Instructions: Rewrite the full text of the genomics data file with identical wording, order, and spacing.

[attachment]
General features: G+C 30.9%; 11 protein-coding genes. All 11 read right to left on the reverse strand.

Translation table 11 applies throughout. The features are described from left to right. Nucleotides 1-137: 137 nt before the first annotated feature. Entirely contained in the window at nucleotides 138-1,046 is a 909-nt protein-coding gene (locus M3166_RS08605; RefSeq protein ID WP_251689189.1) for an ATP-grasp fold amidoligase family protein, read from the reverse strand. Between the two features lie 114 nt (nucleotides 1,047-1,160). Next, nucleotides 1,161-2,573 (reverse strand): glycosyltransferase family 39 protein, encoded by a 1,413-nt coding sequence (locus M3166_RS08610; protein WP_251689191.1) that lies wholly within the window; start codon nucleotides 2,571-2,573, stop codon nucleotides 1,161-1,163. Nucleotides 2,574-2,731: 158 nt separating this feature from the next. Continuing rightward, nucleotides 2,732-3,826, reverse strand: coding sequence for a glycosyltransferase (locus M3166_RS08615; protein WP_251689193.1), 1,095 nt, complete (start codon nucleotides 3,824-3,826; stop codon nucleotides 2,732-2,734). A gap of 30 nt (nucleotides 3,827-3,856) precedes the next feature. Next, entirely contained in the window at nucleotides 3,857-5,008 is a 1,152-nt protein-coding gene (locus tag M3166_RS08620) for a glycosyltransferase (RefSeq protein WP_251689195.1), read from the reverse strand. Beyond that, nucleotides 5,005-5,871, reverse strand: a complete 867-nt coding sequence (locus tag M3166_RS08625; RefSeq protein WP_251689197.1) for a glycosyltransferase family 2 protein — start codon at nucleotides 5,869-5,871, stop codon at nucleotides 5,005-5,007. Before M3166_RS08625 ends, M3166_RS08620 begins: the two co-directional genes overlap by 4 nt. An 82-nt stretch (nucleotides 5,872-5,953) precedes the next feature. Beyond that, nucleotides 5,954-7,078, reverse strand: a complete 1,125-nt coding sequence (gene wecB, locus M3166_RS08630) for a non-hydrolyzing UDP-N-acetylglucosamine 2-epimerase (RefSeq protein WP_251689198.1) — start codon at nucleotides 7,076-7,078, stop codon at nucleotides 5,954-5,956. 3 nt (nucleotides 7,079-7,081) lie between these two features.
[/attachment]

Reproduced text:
General features: G+C 30.9%; 11 protein-coding genes. All 11 read right to left on the reverse strand.

Translation table 11 applies throughout. The features are described from left to right. Nucleotides 1-137: 137 nt before the first annotated feature. Entirely contained in the window at nucleotides 138-1,046 is a 909-nt protein-coding gene (locus M3166_RS08605; RefSeq protein ID WP_251689189.1) for an ATP-grasp fold amidoligase family protein, read from the reverse strand. Between the two features lie 114 nt (nucleotides 1,047-1,160). Next, nucleotides 1,161-2,573 (reverse strand): glycosyltransferase family 39 protein, encoded by a 1,413-nt coding sequence (locus M3166_RS08610; protein WP_251689191.1) that lies wholly within the window; start codon nucleotides 2,571-2,573, stop codon nucleotides 1,161-1,163. Nucleotides 2,574-2,731: 158 nt separating this feature from the next. Continuing rightward, nucleotides 2,732-3,826, reverse strand: coding sequence for a glycosyltransferase (locus M3166_RS08615; protein WP_251689193.1), 1,095 nt, complete (start codon nucleotides 3,824-3,826; stop codon nucleotides 2,732-2,734). A gap of 30 nt (nucleotides 3,827-3,856) precedes the next feature. Next, entirely contained in the window at nucleotides 3,857-5,008 is a 1,152-nt protein-coding gene (locus tag M3166_RS08620) for a glycosyltransferase (RefSeq protein WP_251689195.1), read from the reverse strand. Beyond that, nucleotides 5,005-5,871, reverse strand: a complete 867-nt coding sequence (locus tag M3166_RS08625; RefSeq protein WP_251689197.1) for a glycosyltransferase family 2 protein — start codon at nucleotides 5,869-5,871, stop codon at nucleotides 5,005-5,007. Before M3166_RS08625 ends, M3166_RS08620 begins: the two co-directional genes overlap by 4 nt. An 82-nt stretch (nucleotides 5,872-5,953) precedes the next feature. Beyond that, nucleotides 5,954-7,078, reverse strand: a complete 1,125-nt coding sequence (gene wecB, locus M3166_RS08630) for a non-hydrolyzing UDP-N-acetylglucosamine 2-epimerase (RefSeq protein WP_251689198.1) — start codon at nucleotides 7,076-7,078, stop codon at nucleotides 5,954-5,956. 3 nt (nucleotides 7,079-7,081) lie between these two features.